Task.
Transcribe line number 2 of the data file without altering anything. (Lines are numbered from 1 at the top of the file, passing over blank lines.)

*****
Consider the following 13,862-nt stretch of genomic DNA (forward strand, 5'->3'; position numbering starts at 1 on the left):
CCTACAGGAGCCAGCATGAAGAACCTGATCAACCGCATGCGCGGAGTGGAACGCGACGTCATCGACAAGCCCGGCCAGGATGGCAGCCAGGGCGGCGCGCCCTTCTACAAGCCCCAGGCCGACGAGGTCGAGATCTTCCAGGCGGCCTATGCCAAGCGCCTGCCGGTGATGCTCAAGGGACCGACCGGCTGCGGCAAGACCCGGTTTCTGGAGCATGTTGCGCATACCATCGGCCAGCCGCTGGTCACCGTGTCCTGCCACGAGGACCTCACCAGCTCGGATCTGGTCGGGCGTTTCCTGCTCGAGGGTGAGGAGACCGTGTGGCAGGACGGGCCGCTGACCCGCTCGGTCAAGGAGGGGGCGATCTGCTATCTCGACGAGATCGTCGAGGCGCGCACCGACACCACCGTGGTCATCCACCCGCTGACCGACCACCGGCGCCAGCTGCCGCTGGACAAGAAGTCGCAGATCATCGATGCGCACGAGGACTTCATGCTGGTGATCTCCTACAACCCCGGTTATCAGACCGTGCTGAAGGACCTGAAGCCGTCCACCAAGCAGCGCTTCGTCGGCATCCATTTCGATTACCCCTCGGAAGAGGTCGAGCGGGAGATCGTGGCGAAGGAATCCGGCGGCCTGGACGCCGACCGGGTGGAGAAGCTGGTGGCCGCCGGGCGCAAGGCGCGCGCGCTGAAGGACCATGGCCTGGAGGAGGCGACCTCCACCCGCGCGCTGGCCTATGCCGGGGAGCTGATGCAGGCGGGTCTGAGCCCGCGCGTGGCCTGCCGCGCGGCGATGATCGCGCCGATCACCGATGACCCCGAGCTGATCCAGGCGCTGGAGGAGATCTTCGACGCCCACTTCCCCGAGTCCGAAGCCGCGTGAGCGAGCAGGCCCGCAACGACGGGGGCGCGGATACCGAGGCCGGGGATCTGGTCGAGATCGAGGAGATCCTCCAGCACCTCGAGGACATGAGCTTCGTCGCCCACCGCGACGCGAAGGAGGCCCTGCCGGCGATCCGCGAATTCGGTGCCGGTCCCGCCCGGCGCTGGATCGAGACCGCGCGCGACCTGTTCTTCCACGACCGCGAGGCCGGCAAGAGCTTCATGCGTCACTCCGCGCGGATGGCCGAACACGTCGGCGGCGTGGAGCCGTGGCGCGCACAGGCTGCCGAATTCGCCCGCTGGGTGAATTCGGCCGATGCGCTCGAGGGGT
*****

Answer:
CCTACAGGAGCCAGCATGAAGAACCTGATCAACCGCATGCGCGGAGTGGAACGCGACGTCATCGACAAGCCCGGCCAGGATGGCAGCCAGGGCGGCGCGCCCTTCTACAAGCCCCAGGCCGACGAGGTCGAGATCTTCCAGGCGGCCTATGCCAAGCGCCTGCCGGTGATGCTCAAGGGACCGACCGGCTGCGGCAAGACCCGGTTTCTGGAGCATGTTGCGCATACCATCGGCCAGCCGCTGGTCACCGTGTCCTGCCACGAGGACCTCACCAGCTCGGATCTGGTCGGGCGTTTCCTGCTCGAGGGTGAGGAGACCGTGTGGCAGGACGGGCCGCTGACCCGCTCGGTCAAGGAGGGGGCGATCTGCTATCTCGACGAGATCGTCGAGGCGCGCACCGACACCACCGTGGTCATCCACCCGCTGACCGACCACCGGCGCCAGCTGCCGCTGGACAAGAAGTCGCAGATCATCGATGCGCACGAGGACTTCATGCTGGTGATCTCCTACAACCCCGGTTATCAGACCGTGCTGAAGGACCTGAAGCCGTCCACCAAGCAGCGCTTCGTCGGCATCCATTTCGATTACCCCTCGGAAGAGGTCGAGCGGGAGATCGTGGCGAAGGAATCCGGCGGCCTGGACGCCGACCGGGTGGAGAAGCTGGTGGCCGCCGGGCGCAAGGCGCGCGCGCTGAAGGACCATGGCCTGGAGGAGGCGACCTCCACCCGCGCGCTGGCCTATGCCGGGGAGCTGATGCAGGCGGGTCTGAGCCCGCGCGTGGCCTGCCGCGCGGCGATGATCGCGCCGATCACCGATGACCCCGAGCTGATCCAGGCGCTGGAGGAGATCTTCGACGCCCACTTCCCCGAGTCCGAAGCCGCGTGAGCGAGCAGGCCCGCAACGACGGGGGCGCGGATACCGAGGCCGGGGATCTGGTCGAGATCGAGGAGATCCTCCAGCACCTCGAGGACATGAGCTTCGTCGCCCACCGCGACGCGAAGGAGGCCCTGCCGGCGATCCGCGAATTCGGTGCCGGTCCCGCCCGGCGCTGGATCGAGACCGCGCGCGACCTGTTCTTCCACGACCGCGAGGCCGGCAAGAGCTTCATGCGTCACTCCGCGCGGATGGCCGAACACGTCGGCGGCGTGGAGCCGTGGCGCGCACAGGCTGCCGAATTCGCCCGCTGGGTGAATTCGGCCGATGCGCTCGAGGGGT